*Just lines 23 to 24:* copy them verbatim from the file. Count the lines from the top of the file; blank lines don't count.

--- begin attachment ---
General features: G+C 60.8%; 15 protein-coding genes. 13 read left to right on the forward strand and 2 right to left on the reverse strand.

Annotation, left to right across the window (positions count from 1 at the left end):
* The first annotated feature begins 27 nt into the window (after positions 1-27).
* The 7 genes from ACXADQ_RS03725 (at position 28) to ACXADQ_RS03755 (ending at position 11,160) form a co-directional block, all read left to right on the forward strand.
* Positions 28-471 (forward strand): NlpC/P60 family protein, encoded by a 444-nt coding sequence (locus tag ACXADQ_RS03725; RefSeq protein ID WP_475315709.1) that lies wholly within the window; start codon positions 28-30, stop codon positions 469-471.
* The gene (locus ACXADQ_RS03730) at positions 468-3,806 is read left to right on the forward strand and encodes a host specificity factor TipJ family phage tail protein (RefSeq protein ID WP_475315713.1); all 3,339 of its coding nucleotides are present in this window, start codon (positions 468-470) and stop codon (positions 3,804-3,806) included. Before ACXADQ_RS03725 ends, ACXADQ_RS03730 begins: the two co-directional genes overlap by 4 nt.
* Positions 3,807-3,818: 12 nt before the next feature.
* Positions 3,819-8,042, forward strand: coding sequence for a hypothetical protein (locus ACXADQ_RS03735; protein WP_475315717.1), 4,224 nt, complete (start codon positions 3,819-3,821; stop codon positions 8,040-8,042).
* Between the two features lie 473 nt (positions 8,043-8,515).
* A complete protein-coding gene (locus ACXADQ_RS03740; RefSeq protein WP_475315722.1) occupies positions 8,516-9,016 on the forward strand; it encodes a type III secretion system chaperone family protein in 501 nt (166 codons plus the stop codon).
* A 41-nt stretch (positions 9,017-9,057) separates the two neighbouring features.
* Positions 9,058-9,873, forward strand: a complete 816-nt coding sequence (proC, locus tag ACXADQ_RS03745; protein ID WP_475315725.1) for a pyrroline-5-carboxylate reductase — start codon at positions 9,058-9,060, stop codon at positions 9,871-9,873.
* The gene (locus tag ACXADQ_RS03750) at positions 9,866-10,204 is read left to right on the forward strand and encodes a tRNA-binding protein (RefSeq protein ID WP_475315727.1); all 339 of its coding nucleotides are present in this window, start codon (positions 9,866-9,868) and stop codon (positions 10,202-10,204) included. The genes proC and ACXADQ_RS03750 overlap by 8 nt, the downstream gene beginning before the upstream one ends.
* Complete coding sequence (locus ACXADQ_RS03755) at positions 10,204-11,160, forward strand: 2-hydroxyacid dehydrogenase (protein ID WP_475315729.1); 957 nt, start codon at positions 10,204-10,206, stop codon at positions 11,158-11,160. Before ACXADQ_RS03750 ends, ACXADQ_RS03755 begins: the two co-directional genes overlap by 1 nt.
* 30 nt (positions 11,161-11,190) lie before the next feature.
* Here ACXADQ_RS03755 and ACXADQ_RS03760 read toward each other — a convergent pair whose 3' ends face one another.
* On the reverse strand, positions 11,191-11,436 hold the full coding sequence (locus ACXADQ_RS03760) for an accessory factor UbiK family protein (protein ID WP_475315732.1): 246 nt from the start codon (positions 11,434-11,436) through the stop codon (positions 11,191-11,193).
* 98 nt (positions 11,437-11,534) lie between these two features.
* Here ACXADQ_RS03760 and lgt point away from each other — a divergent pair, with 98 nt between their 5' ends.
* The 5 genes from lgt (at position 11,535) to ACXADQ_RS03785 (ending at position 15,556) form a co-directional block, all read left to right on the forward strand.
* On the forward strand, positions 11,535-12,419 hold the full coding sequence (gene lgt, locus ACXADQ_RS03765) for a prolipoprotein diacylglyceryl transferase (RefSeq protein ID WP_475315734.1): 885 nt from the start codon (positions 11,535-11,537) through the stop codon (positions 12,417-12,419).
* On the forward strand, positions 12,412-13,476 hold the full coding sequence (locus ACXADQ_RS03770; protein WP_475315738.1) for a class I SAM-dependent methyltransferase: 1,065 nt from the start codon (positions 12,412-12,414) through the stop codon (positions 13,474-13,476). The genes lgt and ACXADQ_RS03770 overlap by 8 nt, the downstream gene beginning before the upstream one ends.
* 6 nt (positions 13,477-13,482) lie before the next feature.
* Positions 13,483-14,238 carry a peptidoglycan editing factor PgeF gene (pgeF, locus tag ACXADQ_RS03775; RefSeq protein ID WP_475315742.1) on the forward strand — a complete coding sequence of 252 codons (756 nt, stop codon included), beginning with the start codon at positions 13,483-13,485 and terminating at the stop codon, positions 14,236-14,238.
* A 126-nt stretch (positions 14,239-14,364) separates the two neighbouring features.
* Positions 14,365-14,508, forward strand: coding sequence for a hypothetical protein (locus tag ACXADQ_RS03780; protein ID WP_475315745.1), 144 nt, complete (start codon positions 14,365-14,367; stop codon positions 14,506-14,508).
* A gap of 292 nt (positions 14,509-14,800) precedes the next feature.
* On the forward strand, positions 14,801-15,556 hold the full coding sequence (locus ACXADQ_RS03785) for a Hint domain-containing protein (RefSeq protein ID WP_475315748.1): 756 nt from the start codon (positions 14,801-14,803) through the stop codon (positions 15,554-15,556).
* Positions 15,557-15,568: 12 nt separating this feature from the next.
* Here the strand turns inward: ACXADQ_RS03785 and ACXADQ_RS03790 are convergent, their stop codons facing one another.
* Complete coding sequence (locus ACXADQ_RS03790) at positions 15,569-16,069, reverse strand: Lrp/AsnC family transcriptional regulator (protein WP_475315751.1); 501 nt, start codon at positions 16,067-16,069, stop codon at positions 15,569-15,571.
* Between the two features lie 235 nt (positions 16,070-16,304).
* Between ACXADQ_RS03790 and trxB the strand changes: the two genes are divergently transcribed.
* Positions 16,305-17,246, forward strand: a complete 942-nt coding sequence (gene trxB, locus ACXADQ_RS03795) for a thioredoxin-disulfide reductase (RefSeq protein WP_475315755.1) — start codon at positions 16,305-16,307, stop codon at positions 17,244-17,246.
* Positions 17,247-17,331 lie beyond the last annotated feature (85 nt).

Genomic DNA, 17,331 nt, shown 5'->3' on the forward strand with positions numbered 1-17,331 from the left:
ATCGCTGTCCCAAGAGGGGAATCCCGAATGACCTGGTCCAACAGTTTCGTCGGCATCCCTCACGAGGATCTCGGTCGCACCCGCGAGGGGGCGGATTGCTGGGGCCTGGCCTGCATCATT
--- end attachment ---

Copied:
* 6 nt (positions 13,477-13,482) lie before the next feature.
* Positions 13,483-14,238 carry a peptidoglycan editing factor PgeF gene (pgeF, locus tag ACXADQ_RS03775; RefSeq protein ID WP_475315742.1) on the forward strand — a complete coding sequence of 252 codons (756 nt, stop codon included), beginning with the start codon at positions 13,483-13,485 and terminating at the stop codon, positions 14,236-14,238.